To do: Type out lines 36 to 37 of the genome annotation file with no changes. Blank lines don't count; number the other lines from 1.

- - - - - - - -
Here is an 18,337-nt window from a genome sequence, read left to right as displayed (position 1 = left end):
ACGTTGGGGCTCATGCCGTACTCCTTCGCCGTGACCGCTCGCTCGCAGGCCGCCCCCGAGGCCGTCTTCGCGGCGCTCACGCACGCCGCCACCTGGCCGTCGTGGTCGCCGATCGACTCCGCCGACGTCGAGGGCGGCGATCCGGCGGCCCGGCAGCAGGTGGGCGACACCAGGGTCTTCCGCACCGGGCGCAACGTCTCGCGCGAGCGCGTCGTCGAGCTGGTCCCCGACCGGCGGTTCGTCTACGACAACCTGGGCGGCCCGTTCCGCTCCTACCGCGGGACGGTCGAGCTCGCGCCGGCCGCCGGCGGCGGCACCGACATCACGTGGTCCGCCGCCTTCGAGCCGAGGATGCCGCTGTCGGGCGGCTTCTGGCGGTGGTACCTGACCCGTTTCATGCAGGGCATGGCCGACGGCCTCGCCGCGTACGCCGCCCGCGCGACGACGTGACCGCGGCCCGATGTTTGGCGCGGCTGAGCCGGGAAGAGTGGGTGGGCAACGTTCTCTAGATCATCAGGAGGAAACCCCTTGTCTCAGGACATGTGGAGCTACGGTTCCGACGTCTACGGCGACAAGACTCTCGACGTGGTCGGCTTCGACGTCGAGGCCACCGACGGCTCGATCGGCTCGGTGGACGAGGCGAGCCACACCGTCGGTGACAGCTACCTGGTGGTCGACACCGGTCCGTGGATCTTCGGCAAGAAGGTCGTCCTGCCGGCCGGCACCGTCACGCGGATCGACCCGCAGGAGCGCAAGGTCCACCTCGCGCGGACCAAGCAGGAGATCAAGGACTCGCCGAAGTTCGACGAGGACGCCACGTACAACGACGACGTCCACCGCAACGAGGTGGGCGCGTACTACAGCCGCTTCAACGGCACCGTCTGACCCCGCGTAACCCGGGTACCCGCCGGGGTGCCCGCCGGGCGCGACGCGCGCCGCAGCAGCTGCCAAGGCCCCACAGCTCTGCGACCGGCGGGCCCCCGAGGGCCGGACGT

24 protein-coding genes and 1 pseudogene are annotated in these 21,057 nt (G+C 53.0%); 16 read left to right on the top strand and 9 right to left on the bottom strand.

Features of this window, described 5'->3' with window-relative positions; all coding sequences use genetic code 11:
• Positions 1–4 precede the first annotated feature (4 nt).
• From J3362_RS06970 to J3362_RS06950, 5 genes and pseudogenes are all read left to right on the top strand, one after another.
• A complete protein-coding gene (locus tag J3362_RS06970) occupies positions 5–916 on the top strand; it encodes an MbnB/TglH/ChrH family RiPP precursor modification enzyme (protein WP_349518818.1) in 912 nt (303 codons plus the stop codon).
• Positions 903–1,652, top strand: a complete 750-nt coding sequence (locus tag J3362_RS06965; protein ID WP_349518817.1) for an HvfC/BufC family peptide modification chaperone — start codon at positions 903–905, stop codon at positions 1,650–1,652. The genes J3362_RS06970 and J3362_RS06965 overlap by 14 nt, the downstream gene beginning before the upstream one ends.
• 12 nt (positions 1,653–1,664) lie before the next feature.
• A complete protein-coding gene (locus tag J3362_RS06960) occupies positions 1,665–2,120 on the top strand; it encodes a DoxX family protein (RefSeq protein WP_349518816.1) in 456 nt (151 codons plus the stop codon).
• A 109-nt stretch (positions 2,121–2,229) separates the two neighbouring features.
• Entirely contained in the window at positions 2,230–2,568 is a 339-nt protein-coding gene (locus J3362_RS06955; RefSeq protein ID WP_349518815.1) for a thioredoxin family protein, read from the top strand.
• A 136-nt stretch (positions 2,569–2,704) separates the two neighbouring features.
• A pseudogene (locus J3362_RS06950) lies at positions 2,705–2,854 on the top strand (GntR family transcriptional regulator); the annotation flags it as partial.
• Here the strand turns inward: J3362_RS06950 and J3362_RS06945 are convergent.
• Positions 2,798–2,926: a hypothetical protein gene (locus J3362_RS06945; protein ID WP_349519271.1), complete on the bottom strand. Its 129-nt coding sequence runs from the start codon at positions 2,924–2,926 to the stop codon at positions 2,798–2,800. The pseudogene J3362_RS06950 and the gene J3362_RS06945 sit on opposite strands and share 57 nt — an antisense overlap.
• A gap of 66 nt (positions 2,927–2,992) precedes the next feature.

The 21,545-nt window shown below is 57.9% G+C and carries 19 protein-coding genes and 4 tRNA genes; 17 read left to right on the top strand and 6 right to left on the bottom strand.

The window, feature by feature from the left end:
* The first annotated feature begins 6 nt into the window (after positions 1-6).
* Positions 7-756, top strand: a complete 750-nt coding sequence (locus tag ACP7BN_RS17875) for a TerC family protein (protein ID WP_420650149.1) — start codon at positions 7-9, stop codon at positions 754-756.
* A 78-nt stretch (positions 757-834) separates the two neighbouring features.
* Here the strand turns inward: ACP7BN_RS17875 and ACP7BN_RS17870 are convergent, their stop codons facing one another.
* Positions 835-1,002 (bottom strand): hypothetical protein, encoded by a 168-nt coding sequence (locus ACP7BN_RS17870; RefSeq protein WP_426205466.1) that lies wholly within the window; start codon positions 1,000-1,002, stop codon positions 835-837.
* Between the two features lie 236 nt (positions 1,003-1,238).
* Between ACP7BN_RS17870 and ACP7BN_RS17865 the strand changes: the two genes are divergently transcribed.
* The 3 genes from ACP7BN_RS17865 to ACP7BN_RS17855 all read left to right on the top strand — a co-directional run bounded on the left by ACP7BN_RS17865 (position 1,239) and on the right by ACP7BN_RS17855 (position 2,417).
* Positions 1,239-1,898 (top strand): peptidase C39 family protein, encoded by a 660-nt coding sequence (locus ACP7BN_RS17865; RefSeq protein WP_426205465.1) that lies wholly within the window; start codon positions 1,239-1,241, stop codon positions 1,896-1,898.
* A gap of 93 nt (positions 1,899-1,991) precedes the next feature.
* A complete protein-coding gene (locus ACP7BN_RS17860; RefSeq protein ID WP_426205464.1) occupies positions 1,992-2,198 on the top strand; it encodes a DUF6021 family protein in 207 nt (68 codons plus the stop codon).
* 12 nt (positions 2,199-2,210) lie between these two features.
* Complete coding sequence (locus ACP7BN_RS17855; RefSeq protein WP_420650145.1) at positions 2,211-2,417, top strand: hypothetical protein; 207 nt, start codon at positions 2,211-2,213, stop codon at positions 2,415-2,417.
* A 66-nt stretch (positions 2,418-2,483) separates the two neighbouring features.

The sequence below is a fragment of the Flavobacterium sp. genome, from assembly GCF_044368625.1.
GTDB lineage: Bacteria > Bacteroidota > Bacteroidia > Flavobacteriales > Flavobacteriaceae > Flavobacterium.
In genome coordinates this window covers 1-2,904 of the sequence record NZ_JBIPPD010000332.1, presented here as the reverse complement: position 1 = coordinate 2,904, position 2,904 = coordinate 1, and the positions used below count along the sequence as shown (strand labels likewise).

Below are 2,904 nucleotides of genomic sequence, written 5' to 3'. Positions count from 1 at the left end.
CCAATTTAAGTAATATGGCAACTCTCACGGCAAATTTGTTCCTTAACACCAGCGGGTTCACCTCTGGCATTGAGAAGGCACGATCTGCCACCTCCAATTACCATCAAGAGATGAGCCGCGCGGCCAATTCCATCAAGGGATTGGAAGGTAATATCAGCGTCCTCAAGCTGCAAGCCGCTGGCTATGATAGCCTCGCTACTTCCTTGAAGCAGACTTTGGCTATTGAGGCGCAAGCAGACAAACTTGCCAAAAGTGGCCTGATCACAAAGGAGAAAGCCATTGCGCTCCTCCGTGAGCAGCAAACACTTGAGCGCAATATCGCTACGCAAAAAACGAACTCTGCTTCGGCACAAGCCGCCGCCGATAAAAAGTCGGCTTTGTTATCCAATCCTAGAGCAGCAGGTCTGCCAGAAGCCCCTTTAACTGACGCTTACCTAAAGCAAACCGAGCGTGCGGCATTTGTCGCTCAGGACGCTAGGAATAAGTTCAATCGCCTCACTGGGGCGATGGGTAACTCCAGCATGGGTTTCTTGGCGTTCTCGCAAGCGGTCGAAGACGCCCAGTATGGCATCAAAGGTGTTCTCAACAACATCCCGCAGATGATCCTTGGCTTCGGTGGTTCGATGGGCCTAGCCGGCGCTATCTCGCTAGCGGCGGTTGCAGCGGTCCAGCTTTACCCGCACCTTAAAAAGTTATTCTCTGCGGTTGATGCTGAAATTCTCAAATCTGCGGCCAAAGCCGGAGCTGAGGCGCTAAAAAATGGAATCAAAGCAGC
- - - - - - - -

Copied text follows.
In genome coordinates this window covers 1-2,904 of the sequence record NZ_JBIPPD010000332.1, presented here as the reverse complement: position 1 = coordinate 2,904, position 2,904 = coordinate 1, and the positions used below count along the sequence as shown (strand labels likewise).

Below are 2,904 nucleotides of genomic sequence, written 5' to 3'. Positions count from 1 at the left end.